(310a) Anomalous Diffusion On Segregating Mono-Layers of Granular Materials: Experimental, Computational and Theoretical Observations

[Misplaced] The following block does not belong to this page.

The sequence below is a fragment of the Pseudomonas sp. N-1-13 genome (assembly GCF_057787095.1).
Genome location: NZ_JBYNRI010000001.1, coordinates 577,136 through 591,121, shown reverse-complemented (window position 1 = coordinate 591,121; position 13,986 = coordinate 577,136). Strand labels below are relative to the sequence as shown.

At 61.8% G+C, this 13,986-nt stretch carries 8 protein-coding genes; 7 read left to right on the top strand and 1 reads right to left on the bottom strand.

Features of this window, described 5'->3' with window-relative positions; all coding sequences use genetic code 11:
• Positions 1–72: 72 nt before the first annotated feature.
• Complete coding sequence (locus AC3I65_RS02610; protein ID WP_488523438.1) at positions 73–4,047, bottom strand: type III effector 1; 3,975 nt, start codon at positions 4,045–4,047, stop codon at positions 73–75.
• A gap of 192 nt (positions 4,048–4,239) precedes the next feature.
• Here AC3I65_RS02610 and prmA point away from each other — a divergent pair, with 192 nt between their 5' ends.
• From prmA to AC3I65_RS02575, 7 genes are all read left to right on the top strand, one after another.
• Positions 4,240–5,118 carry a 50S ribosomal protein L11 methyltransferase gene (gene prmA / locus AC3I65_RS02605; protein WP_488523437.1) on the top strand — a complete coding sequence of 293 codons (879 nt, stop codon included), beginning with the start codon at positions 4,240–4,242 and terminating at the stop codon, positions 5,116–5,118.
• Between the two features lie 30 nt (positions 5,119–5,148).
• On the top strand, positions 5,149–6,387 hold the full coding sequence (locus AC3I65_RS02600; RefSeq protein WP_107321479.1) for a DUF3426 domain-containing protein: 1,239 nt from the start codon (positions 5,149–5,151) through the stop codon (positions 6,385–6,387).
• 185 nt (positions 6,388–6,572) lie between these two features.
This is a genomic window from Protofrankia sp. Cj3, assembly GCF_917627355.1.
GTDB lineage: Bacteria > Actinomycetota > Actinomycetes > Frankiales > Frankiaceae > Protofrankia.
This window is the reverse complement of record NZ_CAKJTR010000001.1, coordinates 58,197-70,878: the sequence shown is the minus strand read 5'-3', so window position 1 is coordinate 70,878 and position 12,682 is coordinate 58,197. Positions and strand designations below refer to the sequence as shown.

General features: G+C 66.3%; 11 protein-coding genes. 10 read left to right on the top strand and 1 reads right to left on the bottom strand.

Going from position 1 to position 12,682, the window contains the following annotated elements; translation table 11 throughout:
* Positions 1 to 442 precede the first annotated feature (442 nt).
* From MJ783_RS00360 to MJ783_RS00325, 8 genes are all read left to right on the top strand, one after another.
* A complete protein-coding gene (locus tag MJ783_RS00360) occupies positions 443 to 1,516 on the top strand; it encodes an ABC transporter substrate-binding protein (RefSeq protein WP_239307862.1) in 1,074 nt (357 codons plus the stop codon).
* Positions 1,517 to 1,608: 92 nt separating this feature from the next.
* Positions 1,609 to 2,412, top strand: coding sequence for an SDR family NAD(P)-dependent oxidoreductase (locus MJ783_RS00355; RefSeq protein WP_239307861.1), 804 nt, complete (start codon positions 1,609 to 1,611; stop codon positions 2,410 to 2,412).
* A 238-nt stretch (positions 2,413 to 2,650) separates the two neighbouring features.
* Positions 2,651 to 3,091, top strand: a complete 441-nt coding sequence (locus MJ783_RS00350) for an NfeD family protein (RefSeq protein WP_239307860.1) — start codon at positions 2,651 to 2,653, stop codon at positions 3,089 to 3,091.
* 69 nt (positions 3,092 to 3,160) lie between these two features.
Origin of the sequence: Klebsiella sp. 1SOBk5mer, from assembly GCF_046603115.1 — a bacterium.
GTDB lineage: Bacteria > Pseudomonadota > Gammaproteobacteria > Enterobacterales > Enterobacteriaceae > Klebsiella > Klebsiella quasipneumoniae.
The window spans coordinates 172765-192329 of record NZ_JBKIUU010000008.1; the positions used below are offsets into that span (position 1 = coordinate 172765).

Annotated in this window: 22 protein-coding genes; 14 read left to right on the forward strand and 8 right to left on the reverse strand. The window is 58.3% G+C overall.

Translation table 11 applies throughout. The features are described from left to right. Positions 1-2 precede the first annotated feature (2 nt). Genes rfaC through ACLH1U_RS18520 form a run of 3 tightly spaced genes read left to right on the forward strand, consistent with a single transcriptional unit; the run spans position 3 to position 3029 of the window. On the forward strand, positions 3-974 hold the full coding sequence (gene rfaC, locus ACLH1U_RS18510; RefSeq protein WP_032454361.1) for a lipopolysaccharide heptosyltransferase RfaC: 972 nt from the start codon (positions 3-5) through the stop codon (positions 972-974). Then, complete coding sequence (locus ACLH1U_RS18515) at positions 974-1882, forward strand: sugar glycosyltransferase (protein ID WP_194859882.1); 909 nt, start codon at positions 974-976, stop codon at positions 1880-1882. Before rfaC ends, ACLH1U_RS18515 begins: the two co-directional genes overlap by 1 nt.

Despite recent efforts to better understand the so called “Four State of Matter”, there is still no complete comprehension of the phenomena that surrounds this kind of materials. For example, segregation of granular materials due to size or density differences under shear or externally energized conditions is a very well known phenomenon but poorly understood. Such a lag in understanding makes mixing of granular materials notoriously difficult. Here we present an experimental, computational and theoretical work on segregation/mixing dynamics in a very simple system such as a bi-dimensional diffusion cell one particle deep for a wide range of filling fractions. The system considered in this work comprises a set of mono-layer round particles of low-density polyethylene of approximately 6 mm in diameter which are put under thermal agitation and the dynamics of mono-dispersed and bi-dispersed mixtures in the system are followed in time. Experimentally a piezoelectric and a wave magnitude amplifier were used in order to generate the agitation needed; a square wave with constant amplitude and frequency was implemented. A digital camera was used to record the motion of the particles and the trajectories of such particles where analyzed statistically. Granular Brownian motion, caging dynamics and other relevant behaviors and parameters are obtained from the experimental observations. A computational implementation using DEM that mimics the experimental setup is also considered. Values for mean square displacement (MSD) show the deviation from the Fick's law of diffusion as the filling fraction increases. The well-known caging effect also arises in both, experimental and computational results. Finally a theoretical model for the anomalous diffusion in such a dissipative systems is considered and the three approximations are compared.